Capacitor transistor problem

Hi there, complete beginner here, and my first time using transistors so apologies if this seems stupidly simple.

Basically i'm trying to use 2 arduino output pins through BC639 NPNs as switches to charge/discharge a capacitor from a 7.2v battery through an LED.

The issue i'm having is that on the breadboard the LED lights up after a few seconds of the top transistor being powered even when the second transistor is 'off' (base-emitter current from Arduino is zero) which I don't want. I believe it has something to do with capacitor voltage across the collector-emitter causing the second transistor to 'leak' but i'm not sure

I'm at a bit of a loss as to whats going on so if anyone could guide me in the right direction here that would be great.

heres the data sheet for the Transistors i'm using if it helps at all : http://www.rapidonline.com/pdf/81-0080.pdf

The battery is 7.2V and the Arduino pin is 0V or 5V. Suppose you want to charge the capacitor, that won't work, since you use an NPN transistor. The capacitor will charge up to 3.8V.

May I suggest something ? Draw a big horizontal line. That is your ground. Connect the Arduino GND, the '-' of the battery and the '-' of the capacitor all to that ground. Discharging is easy, a transistor with emittor to ground and collector to led+resistor to capacitor. Charging requires an extra PNP transistor. Do you have a BC640 ? Using the diodes did almost make it work, and it's not a bad idea, but you missed a few things. I don't know an easy fix for this circuit.

Remember that the base of a transistor may not be connected to an Arduino output, you have to use a resistor to the base.

Ok, thanks for the reply, I have some 2N3702 PNP transistors so i'll try redesigning the circuit as you suggested

two quick follow up questions:

  1. you say the capacitor will only charge to 3.8V, is this caused the transistor choice? the capacitor actually charges fully to ~7.2v in the circuit wizard simulation but I believe this uses an 'ideal' transistor model.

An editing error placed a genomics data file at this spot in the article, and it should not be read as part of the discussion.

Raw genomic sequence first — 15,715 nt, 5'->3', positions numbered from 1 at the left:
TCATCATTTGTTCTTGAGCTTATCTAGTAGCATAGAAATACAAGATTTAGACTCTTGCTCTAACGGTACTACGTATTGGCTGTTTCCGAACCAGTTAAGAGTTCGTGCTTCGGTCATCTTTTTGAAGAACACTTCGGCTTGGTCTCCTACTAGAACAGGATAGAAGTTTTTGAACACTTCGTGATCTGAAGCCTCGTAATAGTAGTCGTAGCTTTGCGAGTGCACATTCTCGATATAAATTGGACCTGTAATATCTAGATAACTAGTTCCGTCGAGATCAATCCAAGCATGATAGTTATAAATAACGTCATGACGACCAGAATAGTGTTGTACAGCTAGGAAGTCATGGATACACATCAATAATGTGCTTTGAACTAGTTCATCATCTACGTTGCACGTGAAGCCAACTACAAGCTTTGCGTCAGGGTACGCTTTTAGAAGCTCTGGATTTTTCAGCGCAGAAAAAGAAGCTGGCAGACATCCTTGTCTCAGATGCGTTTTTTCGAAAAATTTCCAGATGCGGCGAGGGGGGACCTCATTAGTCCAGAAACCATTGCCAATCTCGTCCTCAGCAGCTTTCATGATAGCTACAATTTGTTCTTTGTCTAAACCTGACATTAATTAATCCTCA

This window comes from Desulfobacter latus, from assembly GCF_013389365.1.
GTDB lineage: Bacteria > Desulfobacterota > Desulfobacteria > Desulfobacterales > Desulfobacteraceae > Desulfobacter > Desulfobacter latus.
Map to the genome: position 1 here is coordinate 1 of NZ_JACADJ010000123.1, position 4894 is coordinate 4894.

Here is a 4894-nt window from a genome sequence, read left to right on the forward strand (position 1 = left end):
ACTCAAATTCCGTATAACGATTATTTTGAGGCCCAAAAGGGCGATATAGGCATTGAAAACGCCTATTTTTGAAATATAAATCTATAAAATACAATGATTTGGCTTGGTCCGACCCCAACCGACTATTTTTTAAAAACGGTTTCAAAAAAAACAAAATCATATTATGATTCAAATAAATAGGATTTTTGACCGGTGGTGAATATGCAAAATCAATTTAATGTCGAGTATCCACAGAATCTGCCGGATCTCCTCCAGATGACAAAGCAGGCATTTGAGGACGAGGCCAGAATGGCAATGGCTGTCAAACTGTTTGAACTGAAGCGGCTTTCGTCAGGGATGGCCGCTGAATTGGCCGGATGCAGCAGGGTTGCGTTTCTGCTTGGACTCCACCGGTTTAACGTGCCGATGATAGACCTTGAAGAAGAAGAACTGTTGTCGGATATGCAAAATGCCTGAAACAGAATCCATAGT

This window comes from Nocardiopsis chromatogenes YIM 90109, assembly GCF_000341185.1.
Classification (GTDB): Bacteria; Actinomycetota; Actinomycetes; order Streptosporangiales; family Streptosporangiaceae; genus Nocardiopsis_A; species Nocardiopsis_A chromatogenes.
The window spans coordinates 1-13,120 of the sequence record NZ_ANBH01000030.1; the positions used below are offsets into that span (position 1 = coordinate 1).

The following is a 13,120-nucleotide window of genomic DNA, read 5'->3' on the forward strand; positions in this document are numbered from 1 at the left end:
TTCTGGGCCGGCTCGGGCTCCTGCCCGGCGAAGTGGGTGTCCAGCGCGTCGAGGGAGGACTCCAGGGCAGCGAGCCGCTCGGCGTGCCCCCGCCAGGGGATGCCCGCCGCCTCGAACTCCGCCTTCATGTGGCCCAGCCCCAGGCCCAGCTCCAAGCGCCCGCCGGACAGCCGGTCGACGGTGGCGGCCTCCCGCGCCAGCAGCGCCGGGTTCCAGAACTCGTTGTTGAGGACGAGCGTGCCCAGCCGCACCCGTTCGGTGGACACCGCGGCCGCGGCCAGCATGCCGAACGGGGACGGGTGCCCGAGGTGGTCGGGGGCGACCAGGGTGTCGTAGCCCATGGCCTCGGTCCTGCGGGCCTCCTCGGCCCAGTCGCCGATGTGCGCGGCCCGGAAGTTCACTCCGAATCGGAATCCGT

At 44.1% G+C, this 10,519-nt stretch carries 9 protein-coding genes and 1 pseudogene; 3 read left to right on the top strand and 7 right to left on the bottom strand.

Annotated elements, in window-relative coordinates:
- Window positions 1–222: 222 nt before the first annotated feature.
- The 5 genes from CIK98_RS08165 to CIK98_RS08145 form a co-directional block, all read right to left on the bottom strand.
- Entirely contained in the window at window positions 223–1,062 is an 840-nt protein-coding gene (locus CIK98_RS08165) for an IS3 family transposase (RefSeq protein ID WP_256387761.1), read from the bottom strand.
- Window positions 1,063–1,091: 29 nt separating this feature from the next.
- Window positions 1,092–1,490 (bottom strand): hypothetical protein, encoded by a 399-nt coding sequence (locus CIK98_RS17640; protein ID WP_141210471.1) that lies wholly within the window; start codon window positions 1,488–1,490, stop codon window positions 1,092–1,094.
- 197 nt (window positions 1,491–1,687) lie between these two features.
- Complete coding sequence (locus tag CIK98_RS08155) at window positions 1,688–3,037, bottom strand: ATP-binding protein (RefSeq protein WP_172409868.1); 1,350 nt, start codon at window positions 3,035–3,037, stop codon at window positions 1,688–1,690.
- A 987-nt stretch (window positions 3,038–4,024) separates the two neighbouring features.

2. In general, is it ok to use a single resistor on the arduino GND path rather than for each output pin, as I did in the above circuit?

You'll probably just confuse yourself continuing with that circuit.

You have spurious diodes for no apparant reason.

You don't seem to have a common ground.

You are trying to use a low-side switch to charge the capacitor, when a high-side switch is needed. The LED can be low-side switched, but the LED and its current limiting resistor should both be in the collector circuit as they together form the load.

No base resistors? Doesn't seem likely.

So here's how I'd do it:

Note 0V must be commoned to Arduino ground. The two other wires on the left are signals from the Arduino (in a circuit diagram signals flow left to right, power/current flows top to bottom).

The base resistors mean you can use 5V drive from an Arduino pin without breaking it, the PNP transistor at the top controls charging, and is driven from one of the NPN's (note again a base resistor to limit current). The optional resistor from PNP base to emitter helps its be fully turned off.

The other NPN directly switches the LED load.

If all the resistors are 1k it will basically work, though other values might be better - left as an exercise ;)

wow ok thanks for the help, I'll just ditch my original mess of a circuit then and try that :D (and look up what low and high-side switching is while i'm at it)

That is what I had in mind. MarkT +1

I thought I’d give my own circuit a shot…

Increase the cap size for a longer fade/glow

Well, it's good to learn about hardware, but why not use PWM. 2 resistors, one transistor and the LED. And a couple of code lines.

In my Company we use PWM to ramp up current from 15 to 100% with 20 kHz frequency at same time monitoring 3 inputs. But we use an 4 MHz PIC from microchip.

Pelle

Just what is it you are wanting to do?

Is it to fade down an LED? A PWM sequence would do this, as has been suggested.

Things this circuit - using a capacitor - does not do:

Does not save power. You are losing power in the resistors, twice; once to charge the capacitor and once to limit the current to the LED - as you always must do.

Does not make it simple - lots of bias resistors and such.

Does not control the timing - you would have to change capacitors, at best.

So - just what is it you really trying to do? :astonished:

Hi, I think Thereminx is doing it this way to understand the electronic circuitry rather than the programming.

Good first attempt, and MarkT's circuit will do what ThereminX is trying out.

Tom....... :)

TomGeorge: Hi, I think Thereminx is doing it this way to understand the electronic circuitry rather than the programming.

Good first attempt, and MarkT's circuit will do what ThereminX is trying out.

Tom....... :)

His circuit should work with the correct resistor values, my concern with mark's is the way the pnp's pulled to ground.